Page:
October 10, 2011

The Geography of The Elder Scrolls


This, my friends, is Tamriel.  It is the continent upon which the events in all the Elder Scrolls games take place, including the upcoming Skyrim.  Lets take a look back through the games and their lore, and see what information we can glean, in order to be better equipped to kick some dragon ass come November.

The dark brown area in the north is Skyrim, where all the events of the upcoming game will take place.  Its going to be very mountainous and cold from what I can tell, and it is the area that the Nords call home.  But of course, Skyrim is not created in a vacuum, and there are tons of games that predate it and have worked to weave a good bit of interesting lore.  I won’t detail hardly any of that here, but what I would like to explore is which regions on Tamriel have been used before in prior games and which regions have yet to be touched in this world.  (Tamriel is merely a continent on the Planet Nirn, which has other continents as well, including Atmora, Yokuda, Akavir, and Pyandonea, none of which have any of the games so far been set in.)

This is the entire map of Nirn

The first game in the Elder Scrolls series goes by the terribly off-putting name, The Elder Scrolls:  Arena.  Originally intended to be just an arena fighting game, development eventually evolved into an early iteration of what we know today, an RPG game where you can go anywhere and do anything.  This game did not specify which province you could go to, and thus you could concievably go to any province you liked.  However, the terrain and settings were all randomly generated, so that here you are in Skyrim, in The Elder Scrolls: Arena:

It was 1994, give them a break

The next game in the series was The Elder Scrolls II: Daggerfall.  Daggerfall is the name of the capitol of the region High Rock, which you can see in the map of Tamriel above (its in the top left).  This land is mainly populated by the Bretons, the race I chose to play Oblivion with.  And thus this second installment takes place almost exclusively within High Rock, though you will travel to Hammerfell as well.  High Rock is mostly comprised of coastal cities near the shores, especially towards Hammerfell, and hilly plains with ruined castles and villages towards the mountainous boundary with Skyrim.

Daggerfall was notoriously buggy, and The Elder Scrolls games proceeded onto the next two titles, more focused on linear adventure gaming, and to some (including myself) they are not cannon.  These were Elder Scrolls Legends: Battlespire and Elder Scrolls Adventure: Redguard.  

But by 2002 the next true installment in The Elder Scrolls series was released, titled The Elder Scrolls III: Morrowind.  Morrowind takes place in none other than the province of Morrowind, which can be seen at the top right of Tamriel.  Morrowind is far different than most other regions of Tamriel, featuring a blackened sky from the eruptions of the Vvardenfell volcano, centered upon the island in Morrowind.  This area is home to the Dark Elves, and the setting is full of oversized mushrooms and large insect-like creatures.  This is the game that got me heavily involved in the Elder Scrolls series of games due to its sheer scope and graphical achievements.  Its unique aura gave me a feeling that is hard to explain, and I would love to see a title return us to Morrowind some day.  A future title could even boast a fully explorable Tamriel (not like Arena did, but like this newer gen could accomplish).  But that’s speculation.  Here is what Morrowind looked like:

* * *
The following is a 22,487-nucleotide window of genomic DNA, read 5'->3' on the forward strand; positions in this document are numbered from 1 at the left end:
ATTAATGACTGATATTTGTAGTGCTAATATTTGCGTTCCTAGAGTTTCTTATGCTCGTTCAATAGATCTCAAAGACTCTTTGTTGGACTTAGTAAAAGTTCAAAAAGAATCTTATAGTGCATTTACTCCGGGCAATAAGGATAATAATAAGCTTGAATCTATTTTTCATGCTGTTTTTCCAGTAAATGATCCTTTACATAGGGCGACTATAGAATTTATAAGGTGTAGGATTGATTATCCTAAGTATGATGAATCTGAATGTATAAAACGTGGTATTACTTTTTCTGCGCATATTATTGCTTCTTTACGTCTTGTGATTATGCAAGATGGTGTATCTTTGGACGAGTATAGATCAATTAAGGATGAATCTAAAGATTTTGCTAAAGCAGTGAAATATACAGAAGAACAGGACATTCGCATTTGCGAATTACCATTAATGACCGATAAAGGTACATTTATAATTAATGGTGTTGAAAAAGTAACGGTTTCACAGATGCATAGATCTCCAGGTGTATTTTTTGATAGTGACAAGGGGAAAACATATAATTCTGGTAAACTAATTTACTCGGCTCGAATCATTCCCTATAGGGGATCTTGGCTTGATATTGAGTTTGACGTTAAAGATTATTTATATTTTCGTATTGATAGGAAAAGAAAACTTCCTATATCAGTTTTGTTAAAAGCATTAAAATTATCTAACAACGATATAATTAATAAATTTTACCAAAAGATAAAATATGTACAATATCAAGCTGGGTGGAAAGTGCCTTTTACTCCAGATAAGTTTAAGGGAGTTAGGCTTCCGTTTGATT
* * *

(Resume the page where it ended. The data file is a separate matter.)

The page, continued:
Morrowind would also be my last forray into PC gaming, and thereafter I would be experiencing The Elder Scrolls through console.  In 2006, The Elder Scrolls IV: Oblivion was released.  Oblivion, despite the name, did not take place in Oblivion.  No, that is simply a plane of existence, something like Hell I suppose, that is threatening the plane of mortals, in which Tamriel exists.  True, you do travel to Oblivion in the game, but the majority of the game is set in the province of Cyrodiil.  Cyrodiil is the very large central province in Tamriel as you can see above.  It is home to the Imperial race and is the capital province of Tamriel.  As is easily observed, Cyrodiil is substantially larger than Skyrim, so it is yet to be known if the map size will be smaller in The Elder Scrolls V: Skyrim or if there will be larger cities, more detailed villiages, and less ‘waste’ space, i.e. using more in less space, thus giving us more to do per square foot.  That is yet to be seen, but what can be seen is what Cyrodiil looked like, and it is as thus:

And Skyrim will be released on 11/11/11.  It will, of course, take place in the province of Skyrim, which Bethesda has just verified today by providing the map below.  Being northern, and seeing how the Nords, who inhabit it, have a resistance to cold, it is fairly obvious this will be a very arctic climate.  Furthermore, because the mountainous boundaries of Cyrodiil, High Rock, and Morrowind they shared with Skyrim have all been high and snow capped, we can expect some simply beautiful environments.  And if that’s not got you excited enough, it appears that Skyrim is the province where dragons are native to.  And so in a few short month’s, we’ll finally be able to explore Tamriel’s most northern and unexplored province yet!  And click here for a larger, more detailed map of Skyrim!